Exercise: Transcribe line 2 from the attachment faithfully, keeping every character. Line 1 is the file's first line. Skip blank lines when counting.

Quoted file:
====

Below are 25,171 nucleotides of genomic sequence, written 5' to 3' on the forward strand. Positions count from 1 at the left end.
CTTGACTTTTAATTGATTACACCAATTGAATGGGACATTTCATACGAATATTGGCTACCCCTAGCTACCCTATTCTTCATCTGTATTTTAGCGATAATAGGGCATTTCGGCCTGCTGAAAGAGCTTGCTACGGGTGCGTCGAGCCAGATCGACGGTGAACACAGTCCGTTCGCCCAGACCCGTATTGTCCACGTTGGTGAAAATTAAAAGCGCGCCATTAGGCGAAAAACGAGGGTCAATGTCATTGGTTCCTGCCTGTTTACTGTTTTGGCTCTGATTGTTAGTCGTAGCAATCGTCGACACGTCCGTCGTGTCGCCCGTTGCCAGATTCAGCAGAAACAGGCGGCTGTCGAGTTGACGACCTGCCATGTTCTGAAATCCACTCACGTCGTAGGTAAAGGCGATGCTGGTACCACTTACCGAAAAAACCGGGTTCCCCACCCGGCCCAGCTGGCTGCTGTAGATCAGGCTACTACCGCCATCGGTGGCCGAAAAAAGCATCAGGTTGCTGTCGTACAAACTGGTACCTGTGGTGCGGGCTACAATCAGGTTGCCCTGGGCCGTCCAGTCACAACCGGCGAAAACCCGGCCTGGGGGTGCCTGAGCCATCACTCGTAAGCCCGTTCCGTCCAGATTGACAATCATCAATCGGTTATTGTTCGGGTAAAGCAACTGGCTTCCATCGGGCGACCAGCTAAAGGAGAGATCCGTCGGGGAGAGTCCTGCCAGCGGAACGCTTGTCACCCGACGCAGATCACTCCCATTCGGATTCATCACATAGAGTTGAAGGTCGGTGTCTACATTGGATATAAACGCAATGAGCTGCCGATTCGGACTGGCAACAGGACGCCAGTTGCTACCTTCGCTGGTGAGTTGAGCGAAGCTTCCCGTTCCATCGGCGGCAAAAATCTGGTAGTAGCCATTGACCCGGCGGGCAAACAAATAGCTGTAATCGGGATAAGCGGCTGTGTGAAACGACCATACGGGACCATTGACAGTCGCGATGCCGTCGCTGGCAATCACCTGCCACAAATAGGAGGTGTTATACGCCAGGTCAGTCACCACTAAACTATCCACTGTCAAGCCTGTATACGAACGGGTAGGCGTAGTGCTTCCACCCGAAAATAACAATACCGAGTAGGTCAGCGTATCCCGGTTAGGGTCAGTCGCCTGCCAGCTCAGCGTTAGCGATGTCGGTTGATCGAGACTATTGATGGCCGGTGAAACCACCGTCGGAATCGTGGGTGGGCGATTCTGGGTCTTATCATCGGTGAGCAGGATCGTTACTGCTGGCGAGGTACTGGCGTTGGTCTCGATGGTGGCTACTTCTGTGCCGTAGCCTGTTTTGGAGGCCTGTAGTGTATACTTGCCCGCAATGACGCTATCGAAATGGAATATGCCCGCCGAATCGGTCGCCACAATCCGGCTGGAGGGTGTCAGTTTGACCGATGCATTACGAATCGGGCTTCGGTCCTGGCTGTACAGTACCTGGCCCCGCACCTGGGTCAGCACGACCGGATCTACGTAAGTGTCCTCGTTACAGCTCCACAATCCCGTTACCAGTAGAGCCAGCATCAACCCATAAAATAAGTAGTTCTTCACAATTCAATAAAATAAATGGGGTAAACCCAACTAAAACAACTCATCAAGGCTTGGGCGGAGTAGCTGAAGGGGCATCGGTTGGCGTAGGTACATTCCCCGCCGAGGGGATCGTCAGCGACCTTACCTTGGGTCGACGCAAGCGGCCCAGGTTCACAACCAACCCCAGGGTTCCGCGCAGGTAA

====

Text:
CTTGACTTTTAATTGATTACACCAATTGAATGGGACATTTCATACGAATATTGGCTACCCCTAGCTACCCTATTCTTCATCTGTATTTTAGCGATAATAGGGCATTTCGGCCTGCTGAAAGAGCTTGCTACGGGTGCGTCGAGCCAGATCGACGGTGAACACAGTCCGTTCGCCCAGACCCGTATTGTCCACGTTGGTGAAAATTAAAAGCGCGCCATTAGGCGAAAAACGAGGGTCAATGTCATTGGTTCCTGCCTGTTTACTGTTTTGGCTCTGATTGTTAGTCGTAGCAATCGTCGACACGTCCGTCGTGTCGCCCGTTGCCAGATTCAGCAGAAACAGGCGGCTGTCGAGTTGACGACCTGCCATGTTCTGAAATCCACTCACGTCGTAGGTAAAGGCGATGCTGGTACCACTTACCGAAAAAACCGGGTTCCCCACCCGGCCCAGCTGGCTGCTGTAGATCAGGCTACTACCGCCATCGGTGGCCGAAAAAAGCATCAGGTTGCTGTCGTACAAACTGGTACCTGTGGTGCGGGCTACAATCAGGTTGCCCTGGGCCGTCCAGTCACAACCGGCGAAAACCCGGCCTGGGGGTGCCTGAGCCATCACTCGTAAGCCCGTTCCGTCCAGATTGACAATCATCAATCGGTTATTGTTCGGGTAAAGCAACTGGCTTCCATCGGGCGACCAGCTAAAGGAGAGATCCGTCGGGGAGAGTCCTGCCAGCGGAACGCTTGTCACCCGACGCAGATCACTCCCATTCGGATTCATCACATAGAGTTGAAGGTCGGTGTCTACATTGGATATAAACGCAATGAGCTGCCGATTCGGACTGGCAACAGGACGCCAGTTGCTACCTTCGCTGGTGAGTTGAGCGAAGCTTCCCGTTCCATCGGCGGCAAAAATCTGGTAGTAGCCATTGACCCGGCGGGCAAACAAATAGCTGTAATCGGGATAAGCGGCTGTGTGAAACGACCATACGGGACCATTGACAGTCGCGATGCCGTCGCTGGCAATCACCTGCCACAAATAGGAGGTGTTATACGCCAGGTCAGTCACCACTAAACTATCCACTGTCAAGCCTGTATACGAACGGGTAGGCGTAGTGCTTCCACCCGAAAATAACAATACCGAGTAGGTCAGCGTATCCCGGTTAGGGTCAGTCGCCTGCCAGCTCAGCGTTAGCGATGTCGGTTGATCGAGACTATTGATGGCCGGTGAAACCACCGTCGGAATCGTGGGTGGGCGATTCTGGGTCTTATCATCGGTGAGCAGGATCGTTACTGCTGGCGAGGTACTGGCGTTGGTCTCGATGGTGGCTACTTCTGTGCCGTAGCCTGTTTTGGAGGCCTGTAGTGTATACTTGCCCGCAATGACGCTATCGAAATGGAATATGCCCGCCGAATCGGTCGCCACAATCCGGCTGGAGGGTGTCAGTTTGACCGATGCATTACGAATCGGGCTTCGGTCCTGGCTGTACAGTACCTGGCCCCGCACCTGGGTCAGCACGACCGGATCTACGTAAGTGTCCTCGTTACAGCTCCACAATCCCGTTACCAGTAGAGCCAGCATCAACCCATAAAATAAGTAGTTCTTCACAATTCAATAAAATAAATGGGGTAAACCCAACTAAAACAACTCATCAAGGCTTGGGCGGAGTAGCTGAAGGGGCATCGGTTGGCGTAGGTACATTCCCCGCCGAGGGGATCGTCAGCGACCTTACCTTGGGTCGACGCAAGCGGCCCAGGTTCACAACCAACCCCAGGGTTCCGCGCAGGTAA